21 February, 2012

My philosophy about traditional Indian Saris

My sister sent me this link. Check it out here. She said, "this is so much resonating with your philosophy. You should showcase it on your blog:)".

This link says the following things.

"Nowadays synthetics have became an important part in every woman's wardrobe and the kanjeevaram is sidelined. I hope with Vidya Balan reviving hand-woven and khadi textiles, a new trend will emerge in the form of kanjeevaram and silk saris. The Indian figure looks best in traditional Indian saris and it's very important for girls to realise that," designer Ritu Kumar said.

He feels Vidya's newfound fame can single-handedly bring hand-woven saris back in vogue. "I feel proud that Vidya chooses my creations for most of her events. Keeping her success rate in mind, I'm sure she will bring back the hand-woven sari era. For me, Western wear is not a sustainable market as it lacks mass appeal because most Indian girls are voluminous. Western clothes are good for a multiplex audience, not for a simple Indian girl. It's time to make pan-India clothes," he said.

While most B-town actresses step out in gowns, designer dresses and even saris made of net, georgette and chiffon, Vidya flaunts ethnic weaves and fabrics, helping her stand out. "I think there are just a few actresses who are trying kanjeevaram saris and the list includes Vidya Balan, Rekha and some veterans. I want young girls to understand that dignity makes them better stars rather than exposing their body," Mukherjee, whose creations are dominated by ethnic Indian weaves, told IANS.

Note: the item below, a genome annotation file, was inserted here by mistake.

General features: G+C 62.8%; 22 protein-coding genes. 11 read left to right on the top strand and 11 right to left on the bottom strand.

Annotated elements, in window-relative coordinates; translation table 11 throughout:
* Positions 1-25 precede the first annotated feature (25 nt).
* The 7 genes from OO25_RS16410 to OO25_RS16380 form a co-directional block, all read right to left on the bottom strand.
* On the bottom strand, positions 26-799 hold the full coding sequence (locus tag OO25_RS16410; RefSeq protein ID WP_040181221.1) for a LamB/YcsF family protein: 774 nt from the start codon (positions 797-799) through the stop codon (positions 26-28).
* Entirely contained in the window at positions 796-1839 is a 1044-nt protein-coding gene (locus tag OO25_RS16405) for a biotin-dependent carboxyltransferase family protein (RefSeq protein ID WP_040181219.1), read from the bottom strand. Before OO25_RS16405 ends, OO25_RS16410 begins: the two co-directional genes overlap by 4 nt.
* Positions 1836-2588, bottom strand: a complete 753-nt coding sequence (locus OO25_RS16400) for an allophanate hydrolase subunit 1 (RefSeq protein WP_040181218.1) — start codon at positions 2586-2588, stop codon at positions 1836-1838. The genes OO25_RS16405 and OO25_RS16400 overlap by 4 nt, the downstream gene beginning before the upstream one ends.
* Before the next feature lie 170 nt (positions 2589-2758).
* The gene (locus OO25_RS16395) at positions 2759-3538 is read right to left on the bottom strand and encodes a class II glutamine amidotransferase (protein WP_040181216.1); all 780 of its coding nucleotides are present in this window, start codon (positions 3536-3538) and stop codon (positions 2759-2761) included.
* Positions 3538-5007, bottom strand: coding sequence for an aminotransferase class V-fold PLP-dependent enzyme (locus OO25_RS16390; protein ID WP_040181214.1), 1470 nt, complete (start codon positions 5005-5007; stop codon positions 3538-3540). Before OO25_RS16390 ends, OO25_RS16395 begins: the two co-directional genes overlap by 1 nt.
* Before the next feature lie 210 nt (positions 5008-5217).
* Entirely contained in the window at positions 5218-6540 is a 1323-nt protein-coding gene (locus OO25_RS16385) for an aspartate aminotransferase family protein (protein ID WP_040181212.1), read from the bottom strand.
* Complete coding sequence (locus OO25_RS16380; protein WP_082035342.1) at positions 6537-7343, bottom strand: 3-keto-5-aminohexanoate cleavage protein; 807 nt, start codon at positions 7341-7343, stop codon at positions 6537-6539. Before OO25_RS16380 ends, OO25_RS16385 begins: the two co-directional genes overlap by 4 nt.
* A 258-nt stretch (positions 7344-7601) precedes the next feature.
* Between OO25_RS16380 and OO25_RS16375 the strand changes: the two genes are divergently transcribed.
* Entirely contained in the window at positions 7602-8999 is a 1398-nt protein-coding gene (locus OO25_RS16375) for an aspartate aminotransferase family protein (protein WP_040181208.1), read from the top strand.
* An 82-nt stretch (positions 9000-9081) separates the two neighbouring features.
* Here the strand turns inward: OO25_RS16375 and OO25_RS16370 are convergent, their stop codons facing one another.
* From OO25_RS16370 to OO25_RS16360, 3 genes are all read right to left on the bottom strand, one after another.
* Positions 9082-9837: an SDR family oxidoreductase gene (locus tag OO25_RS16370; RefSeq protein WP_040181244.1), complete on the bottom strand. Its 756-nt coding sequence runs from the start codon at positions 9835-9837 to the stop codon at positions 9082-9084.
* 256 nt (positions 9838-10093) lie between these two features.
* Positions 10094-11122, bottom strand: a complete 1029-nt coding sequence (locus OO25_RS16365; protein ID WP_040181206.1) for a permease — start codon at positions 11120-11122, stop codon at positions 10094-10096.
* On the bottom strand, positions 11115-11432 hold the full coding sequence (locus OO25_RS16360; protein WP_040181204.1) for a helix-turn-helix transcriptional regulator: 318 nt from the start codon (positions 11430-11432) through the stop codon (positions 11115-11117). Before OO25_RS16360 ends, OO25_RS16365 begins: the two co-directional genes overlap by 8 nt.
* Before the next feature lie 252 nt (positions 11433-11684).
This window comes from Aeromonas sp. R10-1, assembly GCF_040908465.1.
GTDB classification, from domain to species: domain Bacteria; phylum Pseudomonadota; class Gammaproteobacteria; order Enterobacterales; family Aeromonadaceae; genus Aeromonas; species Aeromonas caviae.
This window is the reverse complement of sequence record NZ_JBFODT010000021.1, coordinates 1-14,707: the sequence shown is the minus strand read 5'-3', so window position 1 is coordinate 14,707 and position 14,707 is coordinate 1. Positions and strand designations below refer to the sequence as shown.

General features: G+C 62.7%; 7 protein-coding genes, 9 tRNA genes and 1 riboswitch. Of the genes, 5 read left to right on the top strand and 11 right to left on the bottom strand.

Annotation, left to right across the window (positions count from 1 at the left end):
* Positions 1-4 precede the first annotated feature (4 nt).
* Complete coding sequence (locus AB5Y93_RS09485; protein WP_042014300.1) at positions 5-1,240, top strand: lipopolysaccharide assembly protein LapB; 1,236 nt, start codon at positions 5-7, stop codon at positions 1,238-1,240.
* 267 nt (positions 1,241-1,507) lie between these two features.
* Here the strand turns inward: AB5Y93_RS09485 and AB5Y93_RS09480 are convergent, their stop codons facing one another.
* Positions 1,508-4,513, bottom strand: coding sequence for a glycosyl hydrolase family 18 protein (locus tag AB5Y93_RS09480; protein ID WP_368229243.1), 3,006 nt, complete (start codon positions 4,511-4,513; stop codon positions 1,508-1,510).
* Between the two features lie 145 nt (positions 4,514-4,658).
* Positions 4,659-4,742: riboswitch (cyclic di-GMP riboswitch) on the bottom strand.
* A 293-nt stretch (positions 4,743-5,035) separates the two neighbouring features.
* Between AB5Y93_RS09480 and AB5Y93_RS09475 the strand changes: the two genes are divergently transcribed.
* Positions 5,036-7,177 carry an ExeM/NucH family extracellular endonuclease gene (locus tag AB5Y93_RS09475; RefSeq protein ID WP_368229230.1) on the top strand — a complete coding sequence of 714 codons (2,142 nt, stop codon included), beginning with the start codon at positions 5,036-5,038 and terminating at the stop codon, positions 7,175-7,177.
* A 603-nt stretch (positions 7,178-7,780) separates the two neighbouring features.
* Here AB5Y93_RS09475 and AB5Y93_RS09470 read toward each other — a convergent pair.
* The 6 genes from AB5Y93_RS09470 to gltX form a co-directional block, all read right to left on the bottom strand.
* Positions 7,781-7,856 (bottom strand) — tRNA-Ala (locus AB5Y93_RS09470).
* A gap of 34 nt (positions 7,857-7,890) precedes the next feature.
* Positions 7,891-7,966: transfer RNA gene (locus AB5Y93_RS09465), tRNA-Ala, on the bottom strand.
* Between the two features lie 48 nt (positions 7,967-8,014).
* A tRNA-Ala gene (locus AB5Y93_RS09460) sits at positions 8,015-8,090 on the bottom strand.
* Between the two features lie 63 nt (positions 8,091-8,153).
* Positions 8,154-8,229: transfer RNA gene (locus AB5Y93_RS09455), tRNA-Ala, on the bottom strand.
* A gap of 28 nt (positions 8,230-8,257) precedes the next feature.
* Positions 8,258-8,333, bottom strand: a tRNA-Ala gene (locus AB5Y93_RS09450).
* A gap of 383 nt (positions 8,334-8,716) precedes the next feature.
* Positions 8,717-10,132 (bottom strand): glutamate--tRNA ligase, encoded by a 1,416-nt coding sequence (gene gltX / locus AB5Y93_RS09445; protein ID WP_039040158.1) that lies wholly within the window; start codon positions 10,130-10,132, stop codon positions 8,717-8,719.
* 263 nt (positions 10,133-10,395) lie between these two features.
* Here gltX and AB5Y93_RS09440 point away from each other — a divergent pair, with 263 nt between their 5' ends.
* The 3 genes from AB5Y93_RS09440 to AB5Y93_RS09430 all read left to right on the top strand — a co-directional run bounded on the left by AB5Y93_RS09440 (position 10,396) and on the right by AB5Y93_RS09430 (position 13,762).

"Be it silk or cotton, as long as it is woven, it's classic. These saris are simple, time-tested and increasingly rare, and this makes it more special. People are not aware of the options in hand-woven textiles that have the potential to look as glamorous as Western wear. They can be plain, zardozi, gota patti, phulkari, bandhni or leheriya", says desugner Ritu Kumar.

"Bollywood divas are followed by commoners in every walk of life and if they can imitate the Western line, why not an Indian line? I still remember the day when Hollywood supermodel Noami Campbell walked for one of my shows in Mumbai; she deliberately wanted to wear a black chanderi sari and she did that gracefully. So, yes, a small effort can add value to people's mindset," concluded designer Madhu Jain.